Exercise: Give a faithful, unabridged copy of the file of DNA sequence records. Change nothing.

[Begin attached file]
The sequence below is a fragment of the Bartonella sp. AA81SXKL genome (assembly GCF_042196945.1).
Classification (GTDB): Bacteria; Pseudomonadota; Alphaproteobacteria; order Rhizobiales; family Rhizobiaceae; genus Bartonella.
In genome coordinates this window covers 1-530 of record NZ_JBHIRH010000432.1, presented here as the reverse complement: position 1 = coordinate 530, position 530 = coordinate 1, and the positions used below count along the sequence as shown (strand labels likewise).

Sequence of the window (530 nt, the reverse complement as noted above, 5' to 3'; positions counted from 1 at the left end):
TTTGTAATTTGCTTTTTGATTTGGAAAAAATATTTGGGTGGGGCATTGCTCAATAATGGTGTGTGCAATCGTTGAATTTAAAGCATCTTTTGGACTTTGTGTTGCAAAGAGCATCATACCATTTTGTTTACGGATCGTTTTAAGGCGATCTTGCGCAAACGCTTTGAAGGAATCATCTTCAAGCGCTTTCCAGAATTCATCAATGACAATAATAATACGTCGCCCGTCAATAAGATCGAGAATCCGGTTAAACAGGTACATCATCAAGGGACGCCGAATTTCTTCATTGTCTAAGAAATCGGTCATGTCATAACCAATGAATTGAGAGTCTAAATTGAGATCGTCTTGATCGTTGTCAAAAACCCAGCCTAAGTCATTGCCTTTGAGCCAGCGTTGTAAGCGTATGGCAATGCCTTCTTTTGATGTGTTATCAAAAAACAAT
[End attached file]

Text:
The sequence below is a fragment of the Bartonella sp. AA81SXKL genome (assembly GCF_042196945.1).
Classification (GTDB): Bacteria; Pseudomonadota; Alphaproteobacteria; order Rhizobiales; family Rhizobiaceae; genus Bartonella.
In genome coordinates this window covers 1-530 of record NZ_JBHIRH010000432.1, presented here as the reverse complement: position 1 = coordinate 530, position 530 = coordinate 1, and the positions used below count along the sequence as shown (strand labels likewise).

Sequence of the window (530 nt, the reverse complement as noted above, 5' to 3'; positions counted from 1 at the left end):
TTTGTAATTTGCTTTTTGATTTGGAAAAAATATTTGGGTGGGGCATTGCTCAATAATGGTGTGTGCAATCGTTGAATTTAAAGCATCTTTTGGACTTTGTGTTGCAAAGAGCATCATACCATTTTGTTTACGGATCGTTTTAAGGCGATCTTGCGCAAACGCTTTGAAGGAATCATCTTCAAGCGCTTTCCAGAATTCATCAATGACAATAATAATACGTCGCCCGTCAATAAGATCGAGAATCCGGTTAAACAGGTACATCATCAAGGGACGCCGAATTTCTTCATTGTCTAAGAAATCGGTCATGTCATAACCAATGAATTGAGAGTCTAAATTGAGATCGTCTTGATCGTTGTCAAAAACCCAGCCTAAGTCATTGCCTTTGAGCCAGCGTTGTAAGCGTATGGCAATGCCTTCTTTTGATGTGTTATCAAAAAACAAT